Several high-grade Confederate States notes including all of the Montgomery notes.

After looking over the photos, I said that I was impressed. I said that it was an amazing collection and that if the rest of it was anything like this then they had a gold mine.

That’s when the emotions got real.

I was more than a bit confused at this point. I told them that, sure I had some nice items in my case, but nothing like what Grandma had.

That’s when one of the younger ladies spoke up.

“That’s the point” she said. “Everything was sold for less than anything you have in your cases.”

I was speechless at this.

We went back and forth for a bit more. Me trying to be sure that they understand what I have versus what Grandma had.

In the end, I was convinced. They got screwed over big time.

The saddest part of the story is that in her final years, Grandma was in seriously bad shape, and in need of advanced care. Sadly, without adequate insurance or money she had no alternatives.

If what I saw was only a portion of what she had, she seriously could have lived out her final days a hell of a lot better.

A seriously sad situation. Unbelievable!

This is why estate appraisals while a person is still alive are so important.

In this case Grandpa had put together an unprecedented collection, but everyone assumed he died broke. He left his collection to Grandma who didn’t know what she had, and when she died everyone assumed she died broke.

In the end, some seriously defective and morally compromised so called “coin dealer” took the family to the cleaners in an exponentially big way.


I’m working with this family to see if there isn’t possibly some recourse, but given what I know so far it isn’t looking too good. No one can seem to recall the name of the “dealer”.


This is just part one of Estate Mistakes, but if you take nothing else away from this series, let it be this:


Know what you have while you are living. Get an accurate and certifiable appraisal of your estate and keep it updated and current. Depending on your age, your potential heirs, and your long-term needs, you may want to seriously consider converting assets to cash for cash sake or to invest into equities. No one argue the value of cash or equity investments.


More to come on Estate Mistakes.


Auctions are an outstanding way to have great time, and raise a lot of money at your next charity or benefit event. You already have a willing and charitably minded audience, let the auction process take that charitable spirit to another level.


A properly staged and managed charity event is a fun and exciting time for people to get out, socialize, and support a great cause that they care about. Add to this the chance to compete with one another for a great deal on some fantastic products and/or services, and you have the perfect recipe for a super successful fundraiser.


Using a combination of Silent and Live auctions is a great way to maximize the fun and energy in the room, and motivate your benefactors to actively participate. Some people aren’t comfortable bidding aggressively in a live auction setting, but they love the idea of a silent auction. Most people really enjoy both once they get going, but the live auction is always where you will make the most money. Keep the biggest and best items for your live auction.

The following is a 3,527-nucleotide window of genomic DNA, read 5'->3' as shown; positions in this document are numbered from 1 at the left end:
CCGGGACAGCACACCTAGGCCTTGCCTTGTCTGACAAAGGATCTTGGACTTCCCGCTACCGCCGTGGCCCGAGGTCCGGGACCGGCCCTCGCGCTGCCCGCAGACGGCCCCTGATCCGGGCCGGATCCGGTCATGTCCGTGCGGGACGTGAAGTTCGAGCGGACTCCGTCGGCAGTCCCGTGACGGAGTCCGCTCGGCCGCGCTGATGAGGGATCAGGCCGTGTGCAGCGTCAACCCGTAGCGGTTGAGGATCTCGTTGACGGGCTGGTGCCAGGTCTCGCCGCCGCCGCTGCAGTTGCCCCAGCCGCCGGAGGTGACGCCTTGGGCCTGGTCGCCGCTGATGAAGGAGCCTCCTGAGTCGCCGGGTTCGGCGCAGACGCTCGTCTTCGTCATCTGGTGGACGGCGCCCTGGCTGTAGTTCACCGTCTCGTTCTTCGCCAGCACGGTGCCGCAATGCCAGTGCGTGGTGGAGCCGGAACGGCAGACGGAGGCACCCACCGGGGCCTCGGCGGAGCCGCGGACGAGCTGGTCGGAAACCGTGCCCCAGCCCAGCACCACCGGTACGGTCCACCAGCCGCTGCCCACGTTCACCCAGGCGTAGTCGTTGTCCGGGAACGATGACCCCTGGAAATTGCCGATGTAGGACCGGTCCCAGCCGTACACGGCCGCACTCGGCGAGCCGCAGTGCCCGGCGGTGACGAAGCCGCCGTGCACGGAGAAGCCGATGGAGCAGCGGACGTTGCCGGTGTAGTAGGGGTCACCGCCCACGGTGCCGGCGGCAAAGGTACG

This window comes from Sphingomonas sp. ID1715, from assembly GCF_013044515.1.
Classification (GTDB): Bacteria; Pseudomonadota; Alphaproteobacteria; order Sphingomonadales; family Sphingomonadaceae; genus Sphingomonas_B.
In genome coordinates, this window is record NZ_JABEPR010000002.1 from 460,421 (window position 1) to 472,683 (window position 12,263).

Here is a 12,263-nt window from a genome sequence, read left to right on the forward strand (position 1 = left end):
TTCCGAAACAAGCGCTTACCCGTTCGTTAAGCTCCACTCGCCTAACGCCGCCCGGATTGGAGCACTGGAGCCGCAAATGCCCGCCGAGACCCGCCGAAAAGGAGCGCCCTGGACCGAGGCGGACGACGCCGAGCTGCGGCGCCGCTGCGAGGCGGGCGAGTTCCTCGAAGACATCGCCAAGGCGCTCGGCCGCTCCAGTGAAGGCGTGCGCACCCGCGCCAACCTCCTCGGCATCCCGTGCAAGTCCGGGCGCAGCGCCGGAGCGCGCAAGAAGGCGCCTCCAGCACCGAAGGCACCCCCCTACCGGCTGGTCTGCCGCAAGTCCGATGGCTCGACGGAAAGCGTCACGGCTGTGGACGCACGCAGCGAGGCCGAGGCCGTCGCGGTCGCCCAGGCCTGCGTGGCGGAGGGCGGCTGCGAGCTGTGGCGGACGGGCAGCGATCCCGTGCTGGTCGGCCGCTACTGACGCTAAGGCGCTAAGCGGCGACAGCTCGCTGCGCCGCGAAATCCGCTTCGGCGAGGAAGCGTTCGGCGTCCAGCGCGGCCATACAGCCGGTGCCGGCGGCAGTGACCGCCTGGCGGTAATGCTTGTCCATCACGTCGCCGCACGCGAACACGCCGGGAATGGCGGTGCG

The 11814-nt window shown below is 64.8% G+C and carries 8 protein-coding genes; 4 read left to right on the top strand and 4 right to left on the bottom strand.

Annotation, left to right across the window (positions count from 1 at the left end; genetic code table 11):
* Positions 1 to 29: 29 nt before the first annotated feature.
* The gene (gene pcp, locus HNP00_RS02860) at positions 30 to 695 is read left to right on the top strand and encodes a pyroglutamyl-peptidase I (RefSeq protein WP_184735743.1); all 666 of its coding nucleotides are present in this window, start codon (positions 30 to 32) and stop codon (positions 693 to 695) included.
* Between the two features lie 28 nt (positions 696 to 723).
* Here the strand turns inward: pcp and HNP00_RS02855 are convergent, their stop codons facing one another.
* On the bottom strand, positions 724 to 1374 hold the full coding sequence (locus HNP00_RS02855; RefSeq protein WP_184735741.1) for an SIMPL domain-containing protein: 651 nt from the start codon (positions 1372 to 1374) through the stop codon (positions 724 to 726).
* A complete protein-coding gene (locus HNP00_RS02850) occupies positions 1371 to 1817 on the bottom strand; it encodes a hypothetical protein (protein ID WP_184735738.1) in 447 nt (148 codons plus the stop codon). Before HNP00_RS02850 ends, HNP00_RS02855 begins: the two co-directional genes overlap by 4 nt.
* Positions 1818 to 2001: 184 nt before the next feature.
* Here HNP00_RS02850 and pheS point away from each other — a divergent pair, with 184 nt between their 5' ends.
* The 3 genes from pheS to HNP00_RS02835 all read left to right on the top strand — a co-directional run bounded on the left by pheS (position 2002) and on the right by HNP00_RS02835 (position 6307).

Fundraising Auction Tip: You should always provide potential bidders with a printed Auction Listing of both your Live and Silent Auction items at any Fundraising Auction. A printed Auction Listing is vital for several reasons:

  • An Auction Listing informs bidders of the order of sale, and what is coming up next. If you keep your bidders guessing, they will simply not bid.
  • If bidders are not 100% certain of what they are bidding on, they will not bid. A printed Auction Listing should answer any and all questions about what is being sold in order to encourage bidders to bid as much as possible.
  • Bidders often need time to plan their bidding strategies, especially on multiple and/or larger value items. A printed Auction Listing helps them to do that.
  • Couples often need time to consult with each other about what they are willing to spend on something. A printed Auction Listing helps them to do that.
  • Potential bidders need to know the specifics, the benefits, and the restrictions on any item they are going to bid on, especially on travel and/or other higher value items. A printed Auction Listing should answer all of their questions, in writing.
  • After bidders see that they have lost an item to another bidder, a printed Auction Listing makes it easier for them to re-strategize on what else they can bid on.

Printed Auction Listings generally come in 3 forms:

  1. Printed in the Event Program or Auction Catalog.
  2. Printed on loose sheets of paper and hand-inserted into the Event Program or Auction Catalog.
  3. Printed on loose sheets of paper and hand-delivered to all attendees, or left on each dinner table in the room.


Why use a Professional Auctioneer instead of a Local Celebrity or Key Figure?